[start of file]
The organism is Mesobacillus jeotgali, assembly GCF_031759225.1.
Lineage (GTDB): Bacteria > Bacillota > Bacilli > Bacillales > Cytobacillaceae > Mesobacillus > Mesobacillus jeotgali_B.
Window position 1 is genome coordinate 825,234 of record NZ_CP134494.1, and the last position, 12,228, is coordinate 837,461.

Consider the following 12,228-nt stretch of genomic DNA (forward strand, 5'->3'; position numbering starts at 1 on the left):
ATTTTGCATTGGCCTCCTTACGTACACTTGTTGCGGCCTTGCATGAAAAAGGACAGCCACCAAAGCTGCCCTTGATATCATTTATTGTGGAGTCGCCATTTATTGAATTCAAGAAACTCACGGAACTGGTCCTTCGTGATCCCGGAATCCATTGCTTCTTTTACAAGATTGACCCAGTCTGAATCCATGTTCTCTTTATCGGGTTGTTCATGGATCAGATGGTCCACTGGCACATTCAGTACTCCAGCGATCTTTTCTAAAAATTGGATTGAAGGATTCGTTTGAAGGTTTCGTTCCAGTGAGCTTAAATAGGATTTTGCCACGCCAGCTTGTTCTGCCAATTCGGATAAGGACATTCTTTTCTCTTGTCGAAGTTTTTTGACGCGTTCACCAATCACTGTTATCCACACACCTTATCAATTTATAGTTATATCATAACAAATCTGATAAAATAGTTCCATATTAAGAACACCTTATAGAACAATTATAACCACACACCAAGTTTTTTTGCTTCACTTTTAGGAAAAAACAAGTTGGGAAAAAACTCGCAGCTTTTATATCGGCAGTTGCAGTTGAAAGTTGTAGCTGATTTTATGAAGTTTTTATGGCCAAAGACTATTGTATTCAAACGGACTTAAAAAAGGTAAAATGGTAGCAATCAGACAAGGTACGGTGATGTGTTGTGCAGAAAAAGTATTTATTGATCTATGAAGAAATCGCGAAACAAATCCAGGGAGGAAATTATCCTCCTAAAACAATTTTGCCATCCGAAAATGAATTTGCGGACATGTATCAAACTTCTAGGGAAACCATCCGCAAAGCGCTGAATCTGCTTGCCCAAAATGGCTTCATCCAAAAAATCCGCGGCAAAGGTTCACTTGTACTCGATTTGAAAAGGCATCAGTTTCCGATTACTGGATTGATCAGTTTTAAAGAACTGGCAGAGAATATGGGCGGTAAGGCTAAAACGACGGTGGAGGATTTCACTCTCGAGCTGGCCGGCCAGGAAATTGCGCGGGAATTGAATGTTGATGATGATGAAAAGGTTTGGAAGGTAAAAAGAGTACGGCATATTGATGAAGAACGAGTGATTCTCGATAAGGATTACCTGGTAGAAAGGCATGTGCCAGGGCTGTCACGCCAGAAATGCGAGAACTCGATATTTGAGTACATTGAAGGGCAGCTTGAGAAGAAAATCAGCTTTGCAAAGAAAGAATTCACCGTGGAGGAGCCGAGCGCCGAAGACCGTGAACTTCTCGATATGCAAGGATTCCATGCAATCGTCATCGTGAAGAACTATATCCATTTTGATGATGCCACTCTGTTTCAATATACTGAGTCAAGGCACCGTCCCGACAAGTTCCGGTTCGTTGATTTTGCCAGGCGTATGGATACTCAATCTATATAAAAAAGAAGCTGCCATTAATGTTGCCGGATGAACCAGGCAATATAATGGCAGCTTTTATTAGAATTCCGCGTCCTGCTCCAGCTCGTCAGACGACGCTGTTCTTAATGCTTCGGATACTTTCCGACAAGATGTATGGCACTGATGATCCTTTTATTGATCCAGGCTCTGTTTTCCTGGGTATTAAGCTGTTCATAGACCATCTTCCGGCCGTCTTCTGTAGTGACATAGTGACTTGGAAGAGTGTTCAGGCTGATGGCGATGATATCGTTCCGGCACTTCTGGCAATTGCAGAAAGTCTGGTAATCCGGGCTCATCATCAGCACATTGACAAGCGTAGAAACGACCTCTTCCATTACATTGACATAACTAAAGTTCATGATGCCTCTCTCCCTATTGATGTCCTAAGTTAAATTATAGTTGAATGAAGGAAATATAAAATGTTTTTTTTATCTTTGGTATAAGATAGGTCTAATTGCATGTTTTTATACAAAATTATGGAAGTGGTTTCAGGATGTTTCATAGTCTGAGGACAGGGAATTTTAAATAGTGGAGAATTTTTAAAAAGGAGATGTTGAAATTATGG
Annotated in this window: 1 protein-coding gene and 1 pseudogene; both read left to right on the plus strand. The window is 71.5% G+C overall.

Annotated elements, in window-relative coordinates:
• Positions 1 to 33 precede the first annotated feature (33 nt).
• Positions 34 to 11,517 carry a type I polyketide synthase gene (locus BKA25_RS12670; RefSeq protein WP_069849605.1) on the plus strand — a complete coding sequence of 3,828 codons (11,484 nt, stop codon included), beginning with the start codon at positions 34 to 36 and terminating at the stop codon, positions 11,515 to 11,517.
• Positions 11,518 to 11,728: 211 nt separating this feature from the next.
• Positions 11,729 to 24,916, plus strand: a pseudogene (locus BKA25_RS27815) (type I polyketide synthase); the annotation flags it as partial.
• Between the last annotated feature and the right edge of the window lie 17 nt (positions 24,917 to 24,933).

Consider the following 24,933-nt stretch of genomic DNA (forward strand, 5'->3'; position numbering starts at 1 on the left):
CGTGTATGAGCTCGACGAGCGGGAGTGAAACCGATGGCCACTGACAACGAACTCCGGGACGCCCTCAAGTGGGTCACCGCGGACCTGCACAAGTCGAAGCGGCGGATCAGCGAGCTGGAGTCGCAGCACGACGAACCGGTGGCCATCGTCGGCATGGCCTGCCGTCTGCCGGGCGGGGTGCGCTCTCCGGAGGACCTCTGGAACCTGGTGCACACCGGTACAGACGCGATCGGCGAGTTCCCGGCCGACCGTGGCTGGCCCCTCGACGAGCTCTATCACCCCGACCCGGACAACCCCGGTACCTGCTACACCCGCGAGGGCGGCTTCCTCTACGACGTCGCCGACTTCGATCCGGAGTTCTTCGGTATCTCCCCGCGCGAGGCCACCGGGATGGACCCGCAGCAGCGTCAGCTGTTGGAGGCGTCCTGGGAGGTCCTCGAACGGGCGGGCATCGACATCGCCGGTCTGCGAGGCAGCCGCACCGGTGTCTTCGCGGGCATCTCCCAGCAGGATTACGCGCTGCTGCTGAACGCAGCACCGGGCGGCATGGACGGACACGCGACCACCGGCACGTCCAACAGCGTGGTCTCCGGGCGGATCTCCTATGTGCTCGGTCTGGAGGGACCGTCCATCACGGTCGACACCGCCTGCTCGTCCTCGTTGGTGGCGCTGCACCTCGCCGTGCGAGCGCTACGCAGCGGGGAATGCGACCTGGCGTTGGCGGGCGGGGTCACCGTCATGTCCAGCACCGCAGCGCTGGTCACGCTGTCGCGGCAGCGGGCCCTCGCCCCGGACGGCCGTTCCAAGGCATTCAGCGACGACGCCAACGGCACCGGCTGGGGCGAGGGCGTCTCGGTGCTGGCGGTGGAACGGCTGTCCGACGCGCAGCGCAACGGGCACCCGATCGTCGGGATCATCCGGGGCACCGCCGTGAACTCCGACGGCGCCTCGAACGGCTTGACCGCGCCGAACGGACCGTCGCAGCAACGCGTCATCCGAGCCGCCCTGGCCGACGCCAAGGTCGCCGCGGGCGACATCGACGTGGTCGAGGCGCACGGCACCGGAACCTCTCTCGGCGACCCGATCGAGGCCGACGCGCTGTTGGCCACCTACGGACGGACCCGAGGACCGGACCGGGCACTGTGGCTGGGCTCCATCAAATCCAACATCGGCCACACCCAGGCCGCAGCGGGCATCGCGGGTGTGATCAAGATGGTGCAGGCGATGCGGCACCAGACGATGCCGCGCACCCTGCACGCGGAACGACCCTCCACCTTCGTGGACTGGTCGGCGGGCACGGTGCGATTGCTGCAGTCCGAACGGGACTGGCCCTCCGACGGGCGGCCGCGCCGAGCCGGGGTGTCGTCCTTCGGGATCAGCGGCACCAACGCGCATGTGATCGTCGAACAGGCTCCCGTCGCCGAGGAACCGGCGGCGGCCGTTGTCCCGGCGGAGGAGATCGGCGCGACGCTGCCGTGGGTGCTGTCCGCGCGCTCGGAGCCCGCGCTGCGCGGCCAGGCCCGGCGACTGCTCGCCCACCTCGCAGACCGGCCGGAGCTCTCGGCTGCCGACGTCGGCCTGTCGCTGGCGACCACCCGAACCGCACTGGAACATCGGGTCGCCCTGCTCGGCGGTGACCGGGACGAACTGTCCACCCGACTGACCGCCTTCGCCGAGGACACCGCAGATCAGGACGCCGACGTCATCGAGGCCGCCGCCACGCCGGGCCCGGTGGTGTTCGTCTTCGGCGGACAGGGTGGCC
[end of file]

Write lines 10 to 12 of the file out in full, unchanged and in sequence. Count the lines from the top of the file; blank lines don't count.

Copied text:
• Positions 11,518 to 11,728: 211 nt separating this feature from the next.
• Positions 11,729 to 24,916, plus strand: a pseudogene (locus BKA25_RS27815) (type I polyketide synthase); the annotation flags it as partial.
• Between the last annotated feature and the right edge of the window lie 17 nt (positions 24,917 to 24,933).